Friday, September 18, 2015

"Trois Couleurs: Rouge" (1994)

In Kieslowski’s “Red” we get the story of a model who befriends a retired judge who spies upon his neighbors. (Story is a loose term here, as the plot is diffuse.) Parallel to that, a neighbor of the model who is a student preparing to be a judge, goes through a relationship trauma that eerily reflects a similar experience the retired judge had in his youth. So much so, one wonders if there is supposed to be some time travel paradox implied.

The theme here is fraternity, and Kieslowski’s aim seems to be to highlight our interconnectedness. Everything we do impacts other people. We are bound to society. We do not exist in a vacuum. And even though the trilogy has been said to treat the three ideals of freedom, equality, and fraternity, all three movies have been more about love. Fraternity, being an aspect of brotherly love, may be the closest and easiest concept to tie into that overarching theme.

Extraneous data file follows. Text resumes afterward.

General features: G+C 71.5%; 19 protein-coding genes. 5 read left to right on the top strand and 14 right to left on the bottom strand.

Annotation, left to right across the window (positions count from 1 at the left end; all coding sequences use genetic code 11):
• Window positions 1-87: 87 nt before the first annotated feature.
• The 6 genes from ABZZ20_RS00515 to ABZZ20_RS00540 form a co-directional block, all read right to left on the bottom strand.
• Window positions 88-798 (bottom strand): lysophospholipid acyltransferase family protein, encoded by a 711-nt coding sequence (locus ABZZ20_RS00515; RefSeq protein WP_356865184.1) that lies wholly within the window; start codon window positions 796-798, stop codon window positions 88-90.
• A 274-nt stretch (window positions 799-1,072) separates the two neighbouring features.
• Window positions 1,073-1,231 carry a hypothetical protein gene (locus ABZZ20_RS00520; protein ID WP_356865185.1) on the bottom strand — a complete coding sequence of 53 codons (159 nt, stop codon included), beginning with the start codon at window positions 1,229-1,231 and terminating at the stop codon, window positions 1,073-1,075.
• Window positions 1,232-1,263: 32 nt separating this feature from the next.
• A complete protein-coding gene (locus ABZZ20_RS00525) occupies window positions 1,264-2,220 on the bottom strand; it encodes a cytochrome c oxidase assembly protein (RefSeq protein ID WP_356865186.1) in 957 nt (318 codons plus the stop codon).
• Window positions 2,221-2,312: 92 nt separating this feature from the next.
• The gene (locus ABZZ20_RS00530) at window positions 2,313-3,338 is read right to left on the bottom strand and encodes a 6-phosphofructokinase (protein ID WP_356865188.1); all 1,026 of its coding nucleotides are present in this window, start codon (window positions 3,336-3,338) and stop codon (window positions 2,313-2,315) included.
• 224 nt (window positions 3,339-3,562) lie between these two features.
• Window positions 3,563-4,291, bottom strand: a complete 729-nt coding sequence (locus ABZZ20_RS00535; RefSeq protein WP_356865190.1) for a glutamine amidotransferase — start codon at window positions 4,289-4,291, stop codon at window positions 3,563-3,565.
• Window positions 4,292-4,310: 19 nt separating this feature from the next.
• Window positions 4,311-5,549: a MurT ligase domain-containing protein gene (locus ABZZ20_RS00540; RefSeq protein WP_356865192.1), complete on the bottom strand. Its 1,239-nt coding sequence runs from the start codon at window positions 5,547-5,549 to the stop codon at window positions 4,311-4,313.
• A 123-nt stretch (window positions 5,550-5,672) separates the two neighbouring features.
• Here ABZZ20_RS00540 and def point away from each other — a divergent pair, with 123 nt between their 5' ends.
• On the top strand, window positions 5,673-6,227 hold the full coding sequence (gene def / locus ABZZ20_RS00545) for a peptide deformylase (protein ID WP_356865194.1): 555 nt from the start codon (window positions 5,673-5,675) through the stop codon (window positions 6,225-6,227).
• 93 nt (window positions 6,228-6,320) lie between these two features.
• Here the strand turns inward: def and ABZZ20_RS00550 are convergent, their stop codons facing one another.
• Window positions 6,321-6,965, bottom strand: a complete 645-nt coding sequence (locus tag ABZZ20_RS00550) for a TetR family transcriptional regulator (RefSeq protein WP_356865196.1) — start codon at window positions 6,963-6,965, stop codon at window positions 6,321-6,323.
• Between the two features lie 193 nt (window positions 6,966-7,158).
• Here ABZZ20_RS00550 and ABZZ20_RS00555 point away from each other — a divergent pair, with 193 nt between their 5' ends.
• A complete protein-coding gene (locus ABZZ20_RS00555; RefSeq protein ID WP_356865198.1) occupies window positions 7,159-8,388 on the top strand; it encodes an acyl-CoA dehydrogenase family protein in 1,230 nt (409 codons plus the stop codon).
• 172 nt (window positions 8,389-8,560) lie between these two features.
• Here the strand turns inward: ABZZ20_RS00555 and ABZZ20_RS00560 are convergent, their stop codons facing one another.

We again get the scene of the woman trying to recycle a bottle, and our heroine here finally does what we had hoped all along, she helps her. In the end, characters from all three films are seen in a news report highlighting the survivors of a ferry tragedy. The hope is that they will take this second chance in life and live better after the experiences they have been through in the three films. If nothing else, the viewers will hopefully see through all the ambiguity in the films and latch onto the messages.

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